Burke wins historic medal for U.S.

OSTERSUND, Sweden -- It's been a historic week for Tim Burke and the U.S. biathlon team.

Burke became the first American to medal at the sprint distance Saturday, two days after he matched the best U.S. finish in any biathlon event with a silver in the 20-kilometer. It's the first time the Americans have been on the biathlon podium twice in one week.

"It helps my confidence," said Burke, who was third in the 10-kilometer race behind Norwegians Ole Einar Bjorndalen and Emil Hegle Svendsen. "I have confirmation my training this year went well. I know I can compete with guys in any of the racing styles, and that does a lot more than any training can do."

Burke was a perfect 10 for 10 shooting and finished in 24:07.3, 37 seconds behind Bjorndalen, the five-time Olympic gold medalist.

On Thursday, the 27-year-old from Lake Placid, N.Y., tied for the best finish ever by a U.S. biathlete by placing second to Svendsen in the season-opening 20K race.

"It's a very, very big deal for us," said Max Cobb, U.S. Biathlon's executive director. "It's just so much fun to see this Olympic season begin this way. Biathlon is not a well-known sport in the United States, and this is just the perfect way for biathlon to make its national debut."

In the women's 7.5K, Tora Berger of Norway won in 21:21.5, hitting every target in strong wind. Olga Medvedtseva was second, 6.8 seconds behind.

Biathlon, which combines cross-country skiing with rifle marksmanship, is wildly popular in Europe, where it is the top-rated winter sport on television. Not surprisingly, it's dominated by Europeans, particularly the Norwegians, Germans and Russians.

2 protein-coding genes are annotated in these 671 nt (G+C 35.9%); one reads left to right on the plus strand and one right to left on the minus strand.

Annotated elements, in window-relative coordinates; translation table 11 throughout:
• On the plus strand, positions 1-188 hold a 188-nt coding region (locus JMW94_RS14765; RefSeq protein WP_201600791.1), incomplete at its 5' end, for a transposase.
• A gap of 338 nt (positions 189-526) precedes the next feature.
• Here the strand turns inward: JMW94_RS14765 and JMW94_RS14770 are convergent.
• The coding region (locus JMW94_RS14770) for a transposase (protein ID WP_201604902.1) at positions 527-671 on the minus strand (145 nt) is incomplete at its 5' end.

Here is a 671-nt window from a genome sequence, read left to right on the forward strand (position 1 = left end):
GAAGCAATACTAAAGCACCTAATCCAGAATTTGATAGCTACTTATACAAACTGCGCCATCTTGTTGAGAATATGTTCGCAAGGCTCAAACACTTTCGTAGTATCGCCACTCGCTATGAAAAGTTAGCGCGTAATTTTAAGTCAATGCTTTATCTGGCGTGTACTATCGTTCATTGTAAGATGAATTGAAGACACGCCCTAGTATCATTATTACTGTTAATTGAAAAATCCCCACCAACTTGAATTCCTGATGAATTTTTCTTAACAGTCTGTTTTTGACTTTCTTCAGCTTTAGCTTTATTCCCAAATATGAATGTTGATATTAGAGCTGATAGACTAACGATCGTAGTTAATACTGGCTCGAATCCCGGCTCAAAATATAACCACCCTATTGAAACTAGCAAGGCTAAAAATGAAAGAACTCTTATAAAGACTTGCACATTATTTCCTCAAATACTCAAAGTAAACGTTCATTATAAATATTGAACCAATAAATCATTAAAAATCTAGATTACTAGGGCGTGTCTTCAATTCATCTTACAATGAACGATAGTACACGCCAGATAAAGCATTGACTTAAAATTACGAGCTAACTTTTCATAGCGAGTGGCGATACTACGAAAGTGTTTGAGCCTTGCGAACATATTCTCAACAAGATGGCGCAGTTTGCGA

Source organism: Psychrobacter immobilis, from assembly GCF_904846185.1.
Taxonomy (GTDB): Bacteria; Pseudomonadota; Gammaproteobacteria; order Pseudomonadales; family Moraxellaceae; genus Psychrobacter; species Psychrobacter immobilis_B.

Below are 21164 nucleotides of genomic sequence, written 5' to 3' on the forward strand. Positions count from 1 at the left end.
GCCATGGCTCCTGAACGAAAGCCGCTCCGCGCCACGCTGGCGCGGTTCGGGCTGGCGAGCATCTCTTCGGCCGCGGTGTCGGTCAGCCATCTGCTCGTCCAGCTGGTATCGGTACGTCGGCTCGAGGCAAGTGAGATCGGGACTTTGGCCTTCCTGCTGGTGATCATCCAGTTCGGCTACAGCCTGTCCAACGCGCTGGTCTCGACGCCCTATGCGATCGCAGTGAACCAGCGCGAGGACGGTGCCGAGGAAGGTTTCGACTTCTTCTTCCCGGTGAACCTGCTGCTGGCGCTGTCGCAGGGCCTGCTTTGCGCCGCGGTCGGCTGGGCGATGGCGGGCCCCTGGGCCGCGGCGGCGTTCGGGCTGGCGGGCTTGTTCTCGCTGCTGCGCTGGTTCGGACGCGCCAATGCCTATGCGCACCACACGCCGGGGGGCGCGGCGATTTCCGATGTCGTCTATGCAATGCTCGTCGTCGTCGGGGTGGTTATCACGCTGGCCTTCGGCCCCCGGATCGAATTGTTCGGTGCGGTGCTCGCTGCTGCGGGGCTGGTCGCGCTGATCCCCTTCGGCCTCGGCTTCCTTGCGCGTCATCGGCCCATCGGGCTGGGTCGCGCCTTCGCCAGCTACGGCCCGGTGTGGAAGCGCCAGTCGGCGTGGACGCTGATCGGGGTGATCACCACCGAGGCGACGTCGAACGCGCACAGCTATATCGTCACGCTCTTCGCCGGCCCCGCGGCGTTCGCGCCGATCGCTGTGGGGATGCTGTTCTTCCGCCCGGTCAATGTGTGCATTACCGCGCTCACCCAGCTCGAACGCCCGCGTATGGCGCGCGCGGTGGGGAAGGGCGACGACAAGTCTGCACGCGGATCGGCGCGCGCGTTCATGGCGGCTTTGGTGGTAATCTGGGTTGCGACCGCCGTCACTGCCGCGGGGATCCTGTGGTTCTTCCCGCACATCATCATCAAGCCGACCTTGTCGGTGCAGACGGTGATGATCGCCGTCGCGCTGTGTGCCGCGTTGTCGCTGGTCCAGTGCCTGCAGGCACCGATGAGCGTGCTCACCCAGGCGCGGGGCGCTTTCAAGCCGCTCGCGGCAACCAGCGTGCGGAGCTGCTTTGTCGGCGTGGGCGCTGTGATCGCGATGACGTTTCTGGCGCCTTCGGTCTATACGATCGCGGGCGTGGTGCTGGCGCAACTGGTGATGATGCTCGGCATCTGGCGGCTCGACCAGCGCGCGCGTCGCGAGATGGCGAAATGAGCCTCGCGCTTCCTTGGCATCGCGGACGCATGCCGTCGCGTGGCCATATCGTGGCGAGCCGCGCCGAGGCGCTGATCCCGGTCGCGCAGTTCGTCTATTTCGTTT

The Americans have been trying to crash the party for years, with little success.

Before last season, they'd won a grand total of four medals -- at any distance -- at World Cups and the world championships.

But U.S. Biathlon overhauled its program after the Turin Olympics. The U.S. Olympic Committee quadrupled the federation's funding from $250,000 a year to $1 million, and sponsor TD Bank pitched in, too.

That allowed the Americans to hire Swedish coach Per Nilsson, along with shooting coach Armin Auchentaller and high-performance director Bernd Eisenbichler.

"Four years ago I thought I was training hard. And then I met Per," said Burke, who said Nilsson has increased not only the volume of training but the intensity. "The entire staff has given me everything I need to compete with the best in world."

The results are clear, with three medals in a nine-month span.

Jeremy Teela's bronze at a World Cup event in March ended a 17-year U.S. medal drought. The other top two American men have also had top-15 finishes.

"It's changed a lot over the last few years," Burke said. "For the people who follow biathlon [the recent success] is not a huge surprise. It was a matter of time before we broke through."

Burke and Teela's success could be the start of what U.S. Biathlon hopes is a watershed season. Winter sports, particularly the smaller ones, get more attention in an Olympic year, and Burke's results are sure to inspire the rest of the U.S. team.

"I'm not superhuman. They know they can beat me on days, and for sure the podium is possible for the rest of the guys," Burke said.

The Americans have never won an Olympic medal -- haven't even come close. Their best finish was a sixth in the relay event, and that was back in 1972.

But as Burke showed in a matter of three days, anything is possible.

"It has been a two-decade goal of ours to do this," Cobb said. "For Americans in biathlon to win a medal at the Olympics, in Europe's favorite winter sport, maybe it's not quite the Miracle on Ice of 1980, but it's darn close."